Souness has hit out at what Aubameyang said after yesterday’s game.
Pundit Graeme Souness has hit out at Arsenal striker Pierre-Emerick Aubameyang for the comments he made after our 4-0 win over Newcastle on Sunday.
The Gabon international scored the opening goal in a morale-boosting victory at the Emirates Stadium, and put in a generally fine display as the team really clicked into gear and showed what they could become under new manager Mikel Arteta.
Aubameyang suggested afterwards that Arteta has improved the situation at Arsenal, as he made it clear he and his team-mates understand what they’re supposed to be doing now.
It’s perhaps little surprise that these comments didn’t go down well with an old school pundit like Souness, who believes players should at least have a rough idea of what they’re doing anyway.
‘What’s having an understanding with a manager got to do with anything?’ Souness said on Sky Sports, as quoted by the Metro. ‘I don’t like that. I don’t like players talking like that. You know what you have to do. Okay, there’s one young player and one senior player there, Aubameyang I think he’s 31. I don’t like players talking like that. You know, you learn.’
He continued: ‘When you get to a certain age you know what you have to do to be successful at this level. You have to run around with enthusiasm, you have to be aggressive, you don’t give the ball away cheaply.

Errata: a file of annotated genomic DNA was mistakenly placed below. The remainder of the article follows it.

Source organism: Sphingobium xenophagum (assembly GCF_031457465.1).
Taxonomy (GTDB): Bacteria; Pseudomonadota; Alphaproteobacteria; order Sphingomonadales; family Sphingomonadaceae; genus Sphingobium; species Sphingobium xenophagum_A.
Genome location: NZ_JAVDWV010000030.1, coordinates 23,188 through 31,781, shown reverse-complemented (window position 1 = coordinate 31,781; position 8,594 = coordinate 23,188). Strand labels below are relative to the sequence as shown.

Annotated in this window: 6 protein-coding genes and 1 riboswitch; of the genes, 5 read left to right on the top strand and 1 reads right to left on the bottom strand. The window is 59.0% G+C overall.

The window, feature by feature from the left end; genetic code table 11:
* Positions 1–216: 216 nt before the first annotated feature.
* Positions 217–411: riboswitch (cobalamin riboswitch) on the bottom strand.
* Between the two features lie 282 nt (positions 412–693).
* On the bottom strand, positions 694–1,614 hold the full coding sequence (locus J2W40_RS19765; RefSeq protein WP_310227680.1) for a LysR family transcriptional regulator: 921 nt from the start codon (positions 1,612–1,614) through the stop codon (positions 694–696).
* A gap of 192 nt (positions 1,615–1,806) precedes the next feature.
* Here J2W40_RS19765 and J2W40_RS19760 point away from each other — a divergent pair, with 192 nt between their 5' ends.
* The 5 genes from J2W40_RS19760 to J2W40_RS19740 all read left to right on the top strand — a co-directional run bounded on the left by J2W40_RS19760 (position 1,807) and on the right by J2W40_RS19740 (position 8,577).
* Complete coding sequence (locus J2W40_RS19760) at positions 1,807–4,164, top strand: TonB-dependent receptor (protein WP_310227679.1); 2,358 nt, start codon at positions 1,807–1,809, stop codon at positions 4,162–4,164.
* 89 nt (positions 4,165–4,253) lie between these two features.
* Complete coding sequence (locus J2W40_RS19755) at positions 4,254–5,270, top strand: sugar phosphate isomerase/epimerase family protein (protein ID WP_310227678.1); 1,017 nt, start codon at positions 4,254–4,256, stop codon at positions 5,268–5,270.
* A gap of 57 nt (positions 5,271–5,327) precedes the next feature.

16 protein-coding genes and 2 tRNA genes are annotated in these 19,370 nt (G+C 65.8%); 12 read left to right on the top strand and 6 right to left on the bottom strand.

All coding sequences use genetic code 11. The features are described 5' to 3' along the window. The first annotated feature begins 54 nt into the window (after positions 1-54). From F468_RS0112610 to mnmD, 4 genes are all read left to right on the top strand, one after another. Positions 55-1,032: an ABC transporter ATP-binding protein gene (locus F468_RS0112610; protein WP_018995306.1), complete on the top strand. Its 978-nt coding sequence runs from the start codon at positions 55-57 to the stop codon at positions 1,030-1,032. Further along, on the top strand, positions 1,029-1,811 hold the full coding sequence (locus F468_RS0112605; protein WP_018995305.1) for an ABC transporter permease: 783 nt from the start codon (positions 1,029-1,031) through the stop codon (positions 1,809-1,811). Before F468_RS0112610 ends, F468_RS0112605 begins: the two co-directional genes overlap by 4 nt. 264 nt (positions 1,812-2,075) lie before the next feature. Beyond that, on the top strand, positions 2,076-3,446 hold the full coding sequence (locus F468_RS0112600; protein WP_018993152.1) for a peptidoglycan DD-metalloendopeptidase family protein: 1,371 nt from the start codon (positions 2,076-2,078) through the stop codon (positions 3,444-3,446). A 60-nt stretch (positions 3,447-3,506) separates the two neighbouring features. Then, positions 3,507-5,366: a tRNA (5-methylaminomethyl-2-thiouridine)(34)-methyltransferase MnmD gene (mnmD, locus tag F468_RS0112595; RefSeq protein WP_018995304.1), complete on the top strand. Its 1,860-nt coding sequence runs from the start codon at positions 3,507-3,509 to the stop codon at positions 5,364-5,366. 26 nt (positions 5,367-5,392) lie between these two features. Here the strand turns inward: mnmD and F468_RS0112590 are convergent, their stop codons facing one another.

‘You attack things in an aggressive manner – and I’m not talking about going around fouling – just everything about Arsenal in the first half was passive. In the second half they became more aggressive, played with more passion. And to succeed at this level you must have all those ingredients. And then when you lose the ball you sprint back into your position. You get goal-side as quickly as you can, the basic things. Get first to the ball.
‘I get fed up hearing “tactics, tactics, tactics”. The first thing you have to get right: you have to have the ball. So to get the ball you have to get to it first, and then you’re in possession, and then a bit of team shape, team play, comes into action.
‘But to hear people say “we now know what we’re doing”, I’m not accepting that. For a 31-year-old to say “yeah it’s now clear, we now know what we’re doing”, I am not accepting that. He knows what he has to do to be successful. He’d have known that six, seven, eight years ago.’
While there may be some truth to this, Souness should probably consider that he both played and managed in very different eras, and tactics have arguably become more sophisticated and varied in the modern era, meaning players will understand and adapt better to some systems than others.